How often do you have to run around under pressure at month-end getting cleaners and contractors in at short notice to get a vacated property up to standard for a new tenant to move in the next day?
And then (to top it all off!) you still have to deal with deposit disbursement disputes over the cost of the cleaning and/or repairs!
Tip #1: Ensure Vacating Tenants Understand Your Expectations & When Their Right to Rectify Problems Expires
Are your vacating tenants clear on your expectations? Do they understand that their opportunity to correct any defects ends at the termination of the lease? Do they understand that once the lease has ended the landlord is entitled to rectify any damage and deduct the cost of repairs out of their deposit? Do they understand that there is no obligation on the landlord to get their permission and/or provide them with any quotes – receipts for the costs incurred and proof of the damages (before and after) are sufficient in terms of the Rental Housing Act!
Tip #2: Ensure Your Landlords Understand the Finality of the Outgoing Inspection Report
Despite you completing the exit inspection and signing off the report, do you often have to deal with a landlord that wants to claim other expenses post-inspection! And they’re not happy when you explain to them that it’s too late – the Rental Housing Act is clear, the joint outgoing inspection is the one and only opportunity to document the state of the property and on which to base any claims. But, do you communicate this clearly to your landlords? Do they understand that to have a say in the report they need to attend the inspection, or ‘forever hold their peace’, so to speak?
Tip #3: Comprehensive, Consistent Communication to Ensure All Parties are on the Same Page
I know, it can be a nightmare!
There is, however, a way to avoid a lot of this stress! I have found that implementing a protocol that included a Pre-Exit Inspection for ALL vacating tenants 2 – 3 weeks prior to the end of the lease, with a comprehensive pre-exit inspection report is key to avoiding a HUGE amount of month-end stress and avoidable deposit disputes!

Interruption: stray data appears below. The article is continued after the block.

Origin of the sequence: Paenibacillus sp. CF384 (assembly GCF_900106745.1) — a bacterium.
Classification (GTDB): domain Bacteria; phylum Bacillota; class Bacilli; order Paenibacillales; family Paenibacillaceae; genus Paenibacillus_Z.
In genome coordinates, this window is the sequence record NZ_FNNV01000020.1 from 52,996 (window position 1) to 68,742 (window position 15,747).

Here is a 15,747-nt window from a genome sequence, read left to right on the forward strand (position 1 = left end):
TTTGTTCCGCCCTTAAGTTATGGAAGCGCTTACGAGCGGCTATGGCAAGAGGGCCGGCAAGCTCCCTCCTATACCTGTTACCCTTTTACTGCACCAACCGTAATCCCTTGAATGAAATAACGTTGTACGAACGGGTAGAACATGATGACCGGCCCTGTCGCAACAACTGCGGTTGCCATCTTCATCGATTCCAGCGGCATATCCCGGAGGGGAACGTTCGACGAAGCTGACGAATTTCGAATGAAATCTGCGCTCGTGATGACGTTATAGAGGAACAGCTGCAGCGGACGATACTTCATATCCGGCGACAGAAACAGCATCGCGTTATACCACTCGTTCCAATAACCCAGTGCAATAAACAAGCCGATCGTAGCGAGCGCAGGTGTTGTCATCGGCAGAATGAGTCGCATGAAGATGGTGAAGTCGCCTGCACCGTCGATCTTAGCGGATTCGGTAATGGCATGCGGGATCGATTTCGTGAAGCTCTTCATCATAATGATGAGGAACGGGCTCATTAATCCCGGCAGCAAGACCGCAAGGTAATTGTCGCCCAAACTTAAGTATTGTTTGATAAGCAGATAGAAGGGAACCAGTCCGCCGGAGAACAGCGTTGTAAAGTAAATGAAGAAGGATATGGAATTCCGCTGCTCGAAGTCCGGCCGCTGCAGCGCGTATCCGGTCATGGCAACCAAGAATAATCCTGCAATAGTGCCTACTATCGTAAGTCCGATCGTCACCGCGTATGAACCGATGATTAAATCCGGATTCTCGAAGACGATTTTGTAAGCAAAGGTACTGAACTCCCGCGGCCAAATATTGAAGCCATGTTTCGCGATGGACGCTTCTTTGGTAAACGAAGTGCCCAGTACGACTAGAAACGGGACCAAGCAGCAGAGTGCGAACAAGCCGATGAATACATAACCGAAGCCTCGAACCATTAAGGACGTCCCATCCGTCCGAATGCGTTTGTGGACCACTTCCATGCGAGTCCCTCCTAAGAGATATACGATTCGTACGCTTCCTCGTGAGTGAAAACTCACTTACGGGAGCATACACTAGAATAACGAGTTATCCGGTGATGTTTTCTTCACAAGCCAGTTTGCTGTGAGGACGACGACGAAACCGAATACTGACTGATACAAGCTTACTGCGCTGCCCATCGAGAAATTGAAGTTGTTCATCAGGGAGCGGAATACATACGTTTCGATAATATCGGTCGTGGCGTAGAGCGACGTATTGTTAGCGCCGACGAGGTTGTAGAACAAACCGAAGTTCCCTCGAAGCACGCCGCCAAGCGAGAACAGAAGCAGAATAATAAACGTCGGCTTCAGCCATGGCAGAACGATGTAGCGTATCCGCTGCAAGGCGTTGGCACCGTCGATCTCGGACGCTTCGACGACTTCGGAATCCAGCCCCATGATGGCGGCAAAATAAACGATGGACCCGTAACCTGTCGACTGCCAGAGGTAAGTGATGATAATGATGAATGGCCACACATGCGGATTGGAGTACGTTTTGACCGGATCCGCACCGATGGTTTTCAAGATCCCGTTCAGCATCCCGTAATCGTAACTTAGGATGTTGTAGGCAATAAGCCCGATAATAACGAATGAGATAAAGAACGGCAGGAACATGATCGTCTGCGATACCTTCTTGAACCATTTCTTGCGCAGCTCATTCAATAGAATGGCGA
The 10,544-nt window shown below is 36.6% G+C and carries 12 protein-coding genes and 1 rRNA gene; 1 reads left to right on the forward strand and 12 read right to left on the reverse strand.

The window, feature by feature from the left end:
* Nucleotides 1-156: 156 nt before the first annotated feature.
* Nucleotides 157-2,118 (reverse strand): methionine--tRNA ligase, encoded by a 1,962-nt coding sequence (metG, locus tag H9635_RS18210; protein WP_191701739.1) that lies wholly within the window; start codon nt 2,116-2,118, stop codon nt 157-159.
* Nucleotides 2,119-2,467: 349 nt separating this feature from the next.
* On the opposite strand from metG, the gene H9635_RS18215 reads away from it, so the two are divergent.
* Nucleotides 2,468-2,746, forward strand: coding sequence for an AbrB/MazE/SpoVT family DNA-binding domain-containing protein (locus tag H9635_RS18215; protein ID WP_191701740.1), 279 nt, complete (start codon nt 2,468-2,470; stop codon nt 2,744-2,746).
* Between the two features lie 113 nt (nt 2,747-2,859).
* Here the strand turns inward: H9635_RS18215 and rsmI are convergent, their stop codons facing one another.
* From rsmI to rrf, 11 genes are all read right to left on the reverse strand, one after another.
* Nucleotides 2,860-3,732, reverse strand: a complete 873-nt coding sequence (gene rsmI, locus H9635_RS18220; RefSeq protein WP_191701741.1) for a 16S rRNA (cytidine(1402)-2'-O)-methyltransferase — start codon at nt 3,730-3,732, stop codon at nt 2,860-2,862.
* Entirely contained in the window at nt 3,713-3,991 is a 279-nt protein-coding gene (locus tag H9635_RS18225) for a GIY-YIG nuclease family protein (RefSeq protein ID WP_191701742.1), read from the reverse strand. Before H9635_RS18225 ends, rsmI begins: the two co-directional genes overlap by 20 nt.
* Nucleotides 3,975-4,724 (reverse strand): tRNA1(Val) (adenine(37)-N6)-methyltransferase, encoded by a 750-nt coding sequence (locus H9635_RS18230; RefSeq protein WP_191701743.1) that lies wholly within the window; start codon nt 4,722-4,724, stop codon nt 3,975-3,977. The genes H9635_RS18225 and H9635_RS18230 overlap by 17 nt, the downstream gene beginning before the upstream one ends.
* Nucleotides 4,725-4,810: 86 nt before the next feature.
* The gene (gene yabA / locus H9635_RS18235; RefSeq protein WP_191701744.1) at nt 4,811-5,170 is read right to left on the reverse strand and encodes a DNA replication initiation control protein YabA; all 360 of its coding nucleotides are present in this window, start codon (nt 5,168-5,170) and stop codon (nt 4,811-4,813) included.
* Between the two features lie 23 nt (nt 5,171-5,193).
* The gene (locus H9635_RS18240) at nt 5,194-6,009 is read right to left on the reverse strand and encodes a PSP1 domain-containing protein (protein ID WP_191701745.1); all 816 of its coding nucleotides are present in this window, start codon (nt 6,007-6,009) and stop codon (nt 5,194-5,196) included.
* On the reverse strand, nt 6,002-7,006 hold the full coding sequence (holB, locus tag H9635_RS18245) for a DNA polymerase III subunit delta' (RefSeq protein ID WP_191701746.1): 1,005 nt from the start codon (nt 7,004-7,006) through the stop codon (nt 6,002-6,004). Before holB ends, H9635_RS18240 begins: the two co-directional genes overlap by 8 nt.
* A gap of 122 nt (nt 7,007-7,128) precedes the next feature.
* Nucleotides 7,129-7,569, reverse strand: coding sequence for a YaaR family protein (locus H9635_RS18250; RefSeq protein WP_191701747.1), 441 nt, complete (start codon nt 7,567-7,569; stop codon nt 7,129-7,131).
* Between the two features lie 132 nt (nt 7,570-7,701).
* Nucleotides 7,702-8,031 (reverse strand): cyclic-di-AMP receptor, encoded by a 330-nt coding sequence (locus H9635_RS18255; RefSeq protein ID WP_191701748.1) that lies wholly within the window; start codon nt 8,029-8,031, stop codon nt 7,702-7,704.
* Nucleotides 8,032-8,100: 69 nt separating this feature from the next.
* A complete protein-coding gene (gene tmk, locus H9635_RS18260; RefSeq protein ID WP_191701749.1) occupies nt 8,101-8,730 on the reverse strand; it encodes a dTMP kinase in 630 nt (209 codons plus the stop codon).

Of course, clear and comprehensive communication, as always, is also key to ensure that everyone is on the same page . . .
It’s critical to ensure that . . .
- Tenants understand your expectations clearly
- Tenants are aware that their right to rectify damages ends at the end of the lease
- Tenants understand that post-lease the landlord does not need their permission to rectify repairs and/or provide them with quotes – receipts and before and after evidence is all that the Rental Housing Act requires
- Landlords know that the joint exit inspection is the final opportunity for EVERYONE to have an input in the final outgoing inspection report and the only legal basis for any damages claims
Tools to Help You Minimise Exit-Related Stress at Month-End
To give you an idea of the kind of communication and exit procedure that I have found avoids A LOT of the above problems, here are complementary copies of the pre-written communication templates included in my Exit Process RentPack:
As well as the Best Practice Exit Procedure Flow Diagram that I have found works
All the editable and brandable pre-prepared communication templates, flow diagram, etc are are available to purchase as a downloadable and customisable RentPack.
I also have two Webinars-On-Demand that cover these topics and give a lot of tips to avoid post-inspection and deposit related disputes – including why I believe that the ingoing inspection is more important than the outgoing inspection and why I believe that you should definitely include a state of the property video for all ingoing inspections at the very least!
The post 3 Tips & Tools to De-Stress Month-End by Managing the Exit Process Better with Clearly Explained Expectations and Consistent, Clear, Comprehensive Communication for the Exiting Tenant/s and the Landlord/s appeared first on Shaun Luyt.